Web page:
Israel reached an agreement with Greece, Cyprus and Italy to build an $8 billion pipeline to supply gas to the three countries, the radio network of the Israeli army reported on Sunday.
The pipeline should be completed by 2025, the report said, citing Energy Minister Yuval Steinitz. The four countries are set to sign an agreement on the project by the beginning of February.
The agreement was reached one year after the conclusion of a feasibility study by the European Union with positive results, Steinitz said.
The 2,100 kilometer pipeline, which will run at a depth of 3,000 meters below the bed of the Mediterranean, is expected to cost about $8 billion according to initial studies. It will carry natural gas from deposits in the sea off Israel to Cyprus, and via the Greek mainland to Italy. Russian Sputnik cited Steinitz as saying earlier last week that the pipeline, almost twice as long as the TurkStream natural gas pipeline project, a landmark project of Turkish-Russian energy cooperation, will have a capacity of 12 billion cubic meters per year – which is approximately half of what TurkStream can provide.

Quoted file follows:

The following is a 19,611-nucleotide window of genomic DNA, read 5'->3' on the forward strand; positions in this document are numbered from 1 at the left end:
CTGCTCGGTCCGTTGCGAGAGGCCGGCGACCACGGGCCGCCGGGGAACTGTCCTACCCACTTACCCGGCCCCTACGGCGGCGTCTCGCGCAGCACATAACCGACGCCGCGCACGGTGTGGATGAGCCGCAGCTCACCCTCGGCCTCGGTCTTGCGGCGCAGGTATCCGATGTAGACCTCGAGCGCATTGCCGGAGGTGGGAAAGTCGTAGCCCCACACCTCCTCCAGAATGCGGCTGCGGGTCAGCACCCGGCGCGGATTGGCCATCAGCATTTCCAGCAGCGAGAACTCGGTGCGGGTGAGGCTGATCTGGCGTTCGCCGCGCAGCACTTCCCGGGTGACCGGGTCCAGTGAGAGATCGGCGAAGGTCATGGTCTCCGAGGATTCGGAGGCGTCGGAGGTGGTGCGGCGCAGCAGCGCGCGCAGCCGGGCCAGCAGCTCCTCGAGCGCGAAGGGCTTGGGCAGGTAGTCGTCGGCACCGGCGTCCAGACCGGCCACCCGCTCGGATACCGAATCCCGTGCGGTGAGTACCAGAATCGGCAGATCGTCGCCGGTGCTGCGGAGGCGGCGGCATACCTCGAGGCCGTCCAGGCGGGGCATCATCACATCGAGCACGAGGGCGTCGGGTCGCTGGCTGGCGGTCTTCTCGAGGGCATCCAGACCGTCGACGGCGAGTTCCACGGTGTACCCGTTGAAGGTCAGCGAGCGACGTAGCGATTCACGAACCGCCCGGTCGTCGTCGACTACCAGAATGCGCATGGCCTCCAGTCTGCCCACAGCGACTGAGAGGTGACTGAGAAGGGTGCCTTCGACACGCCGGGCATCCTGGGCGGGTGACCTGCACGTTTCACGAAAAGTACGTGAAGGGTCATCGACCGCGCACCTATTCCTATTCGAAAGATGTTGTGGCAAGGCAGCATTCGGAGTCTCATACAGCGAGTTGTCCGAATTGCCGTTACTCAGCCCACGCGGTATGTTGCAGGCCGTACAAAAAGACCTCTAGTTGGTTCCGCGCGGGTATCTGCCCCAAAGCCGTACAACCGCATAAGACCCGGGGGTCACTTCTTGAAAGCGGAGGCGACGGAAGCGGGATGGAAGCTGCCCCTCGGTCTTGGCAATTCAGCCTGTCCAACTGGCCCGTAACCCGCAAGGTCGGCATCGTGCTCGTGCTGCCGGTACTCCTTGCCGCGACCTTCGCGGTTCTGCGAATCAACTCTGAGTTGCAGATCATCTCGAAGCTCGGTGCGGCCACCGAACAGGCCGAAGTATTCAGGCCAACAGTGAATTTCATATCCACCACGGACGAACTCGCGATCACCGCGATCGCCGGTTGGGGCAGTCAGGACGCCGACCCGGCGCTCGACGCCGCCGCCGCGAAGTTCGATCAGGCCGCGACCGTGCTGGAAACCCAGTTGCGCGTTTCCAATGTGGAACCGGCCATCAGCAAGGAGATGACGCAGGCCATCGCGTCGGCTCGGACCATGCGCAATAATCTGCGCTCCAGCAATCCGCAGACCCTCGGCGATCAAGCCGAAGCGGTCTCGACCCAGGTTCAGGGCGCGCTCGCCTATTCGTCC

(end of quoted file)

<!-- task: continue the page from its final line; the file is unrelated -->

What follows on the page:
The TurkStream project, of which the sea part was completed last week and a ceremony was held with the participation of President Recep Tayyip Erdoğan and his Russian counterpart Vladimir Putin, is composed of an offshore segment of 930 kilometers and an onshore segment of 225 kilometers on Turkish land. The pipelines run between the Russian port of Anapa and Kıyıköy, in Turkish Thrace, and then as an underground pipe to the Turkish-European border.
Consisting of two lines, the Turkstream project has an annual gas delivery capacity of 31.5 billion cubic meters, each with a capacity of 15.75 billion cubic meters. While the first line will provide natural gas for the Turkish market, the second line will deliver the commodity to European countries via a route passing through the Balkan nations by 2020. Another multinational project that will carry gas to the European markets is the Southern Gas Corridor. The project, which transfers Azeri gas to Europe via Georgia, Turkey and Greece, has two major pipelines. The Trans-Anatolian Natural Gas Pipeline (TANAP) and Trans-Adriatic Pipeline met last week on the Turkish-Greek border. The participation of other countries is possible in the future, if all four countries agree, the Israeli Energy Ministry said. The European Union provided 70 million euros for the feasibility study and planning. "If everything goes as planned, we expect Israel to become one of Europe's energy suppliers by 2024-25," Steinitz said, adding that the agreement was of "great economic and political significance."
The energy ministers of Israel, Cyprus and Greece and the Italian ambassador to Cyprus signed a memorandum of understanding on the plans in Nicosia a year ago in the presence of EU Climate Action Commissioner Miguel Arias Canete.
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